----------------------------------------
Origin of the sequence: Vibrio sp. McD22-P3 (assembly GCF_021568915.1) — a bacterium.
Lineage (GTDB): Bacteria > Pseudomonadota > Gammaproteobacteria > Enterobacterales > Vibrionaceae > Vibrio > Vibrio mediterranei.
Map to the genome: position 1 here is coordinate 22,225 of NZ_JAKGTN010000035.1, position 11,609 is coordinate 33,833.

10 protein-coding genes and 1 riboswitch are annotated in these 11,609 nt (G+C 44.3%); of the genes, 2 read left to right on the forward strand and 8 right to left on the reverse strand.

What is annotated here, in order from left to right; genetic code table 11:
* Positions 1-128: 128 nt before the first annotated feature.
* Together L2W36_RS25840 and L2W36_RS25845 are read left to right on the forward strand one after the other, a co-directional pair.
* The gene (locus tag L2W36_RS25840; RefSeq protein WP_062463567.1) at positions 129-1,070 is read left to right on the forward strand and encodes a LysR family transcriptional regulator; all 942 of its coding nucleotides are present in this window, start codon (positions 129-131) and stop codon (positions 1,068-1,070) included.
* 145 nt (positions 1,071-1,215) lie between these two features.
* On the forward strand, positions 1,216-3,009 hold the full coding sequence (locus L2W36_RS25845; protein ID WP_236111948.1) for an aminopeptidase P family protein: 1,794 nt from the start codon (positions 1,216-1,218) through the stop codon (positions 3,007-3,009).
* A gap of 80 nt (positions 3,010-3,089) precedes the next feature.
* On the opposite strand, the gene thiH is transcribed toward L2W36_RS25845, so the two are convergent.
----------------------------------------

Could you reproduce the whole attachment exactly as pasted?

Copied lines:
Origin of the sequence: Vibrio sp. McD22-P3 (assembly GCF_021568915.1) — a bacterium.
Lineage (GTDB): Bacteria > Pseudomonadota > Gammaproteobacteria > Enterobacterales > Vibrionaceae > Vibrio > Vibrio mediterranei.
Map to the genome: position 1 here is coordinate 22,225 of NZ_JAKGTN010000035.1, position 11,609 is coordinate 33,833.

10 protein-coding genes and 1 riboswitch are annotated in these 11,609 nt (G+C 44.3%); of the genes, 2 read left to right on the forward strand and 8 right to left on the reverse strand.

What is annotated here, in order from left to right; genetic code table 11:
* Positions 1-128: 128 nt before the first annotated feature.
* Together L2W36_RS25840 and L2W36_RS25845 are read left to right on the forward strand one after the other, a co-directional pair.
* The gene (locus tag L2W36_RS25840; RefSeq protein WP_062463567.1) at positions 129-1,070 is read left to right on the forward strand and encodes a LysR family transcriptional regulator; all 942 of its coding nucleotides are present in this window, start codon (positions 129-131) and stop codon (positions 1,068-1,070) included.
* 145 nt (positions 1,071-1,215) lie between these two features.
* On the forward strand, positions 1,216-3,009 hold the full coding sequence (locus L2W36_RS25845; protein ID WP_236111948.1) for an aminopeptidase P family protein: 1,794 nt from the start codon (positions 1,216-1,218) through the stop codon (positions 3,007-3,009).
* A gap of 80 nt (positions 3,010-3,089) precedes the next feature.
* On the opposite strand, the gene thiH is transcribed toward L2W36_RS25845, so the two are convergent.